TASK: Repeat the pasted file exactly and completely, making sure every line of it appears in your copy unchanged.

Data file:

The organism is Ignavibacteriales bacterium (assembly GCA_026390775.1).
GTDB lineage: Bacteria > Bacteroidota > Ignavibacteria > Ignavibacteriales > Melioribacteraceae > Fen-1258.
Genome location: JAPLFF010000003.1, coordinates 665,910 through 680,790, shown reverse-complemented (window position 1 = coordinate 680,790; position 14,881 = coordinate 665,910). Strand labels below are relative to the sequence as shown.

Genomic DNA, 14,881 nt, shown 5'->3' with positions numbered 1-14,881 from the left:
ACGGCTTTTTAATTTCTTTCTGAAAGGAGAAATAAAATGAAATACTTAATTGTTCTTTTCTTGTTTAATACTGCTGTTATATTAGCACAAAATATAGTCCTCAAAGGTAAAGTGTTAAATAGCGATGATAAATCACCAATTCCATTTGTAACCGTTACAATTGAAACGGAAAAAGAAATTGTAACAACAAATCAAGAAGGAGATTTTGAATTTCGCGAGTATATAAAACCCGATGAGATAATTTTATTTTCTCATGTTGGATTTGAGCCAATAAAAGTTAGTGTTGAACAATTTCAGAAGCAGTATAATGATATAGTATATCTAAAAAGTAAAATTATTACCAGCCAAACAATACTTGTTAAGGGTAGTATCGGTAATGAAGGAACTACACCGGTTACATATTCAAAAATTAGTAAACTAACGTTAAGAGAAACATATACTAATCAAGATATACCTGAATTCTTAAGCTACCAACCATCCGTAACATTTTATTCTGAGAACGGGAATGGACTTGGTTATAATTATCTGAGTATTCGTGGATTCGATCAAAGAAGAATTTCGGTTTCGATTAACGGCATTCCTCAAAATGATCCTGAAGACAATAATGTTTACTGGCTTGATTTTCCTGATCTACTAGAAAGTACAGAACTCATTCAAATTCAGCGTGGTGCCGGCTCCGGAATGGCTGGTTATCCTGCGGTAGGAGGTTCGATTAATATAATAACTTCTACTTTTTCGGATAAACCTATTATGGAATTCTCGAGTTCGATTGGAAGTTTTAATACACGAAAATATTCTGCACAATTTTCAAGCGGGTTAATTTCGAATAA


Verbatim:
The organism is Ignavibacteriales bacterium (assembly GCA_026390775.1).
GTDB lineage: Bacteria > Bacteroidota > Ignavibacteria > Ignavibacteriales > Melioribacteraceae > Fen-1258.
Genome location: JAPLFF010000003.1, coordinates 665,910 through 680,790, shown reverse-complemented (window position 1 = coordinate 680,790; position 14,881 = coordinate 665,910). Strand labels below are relative to the sequence as shown.

Genomic DNA, 14,881 nt, shown 5'->3' with positions numbered 1-14,881 from the left:
ACGGCTTTTTAATTTCTTTCTGAAAGGAGAAATAAAATGAAATACTTAATTGTTCTTTTCTTGTTTAATACTGCTGTTATATTAGCACAAAATATAGTCCTCAAAGGTAAAGTGTTAAATAGCGATGATAAATCACCAATTCCATTTGTAACCGTTACAATTGAAACGGAAAAAGAAATTGTAACAACAAATCAAGAAGGAGATTTTGAATTTCGCGAGTATATAAAACCCGATGAGATAATTTTATTTTCTCATGTTGGATTTGAGCCAATAAAAGTTAGTGTTGAACAATTTCAGAAGCAGTATAATGATATAGTATATCTAAAAAGTAAAATTATTACCAGCCAAACAATACTTGTTAAGGGTAGTATCGGTAATGAAGGAACTACACCGGTTACATATTCAAAAATTAGTAAACTAACGTTAAGAGAAACATATACTAATCAAGATATACCTGAATTCTTAAGCTACCAACCATCCGTAACATTTTATTCTGAGAACGGGAATGGACTTGGTTATAATTATCTGAGTATTCGTGGATTCGATCAAAGAAGAATTTCGGTTTCGATTAACGGCATTCCTCAAAATGATCCTGAAGACAATAATGTTTACTGGCTTGATTTTCCTGATCTACTAGAAAGTACAGAACTCATTCAAATTCAGCGTGGTGCCGGCTCCGGAATGGCTGGTTATCCTGCGGTAGGAGGTTCGATTAATATAATAACTTCTACTTTTTCGGATAAACCTATTATGGAATTCTCGAGTTCGATTGGAAGTTTTAATACACGAAAATATTCTGCACAATTTTCAAGCGGGTTAATTTCGAATAA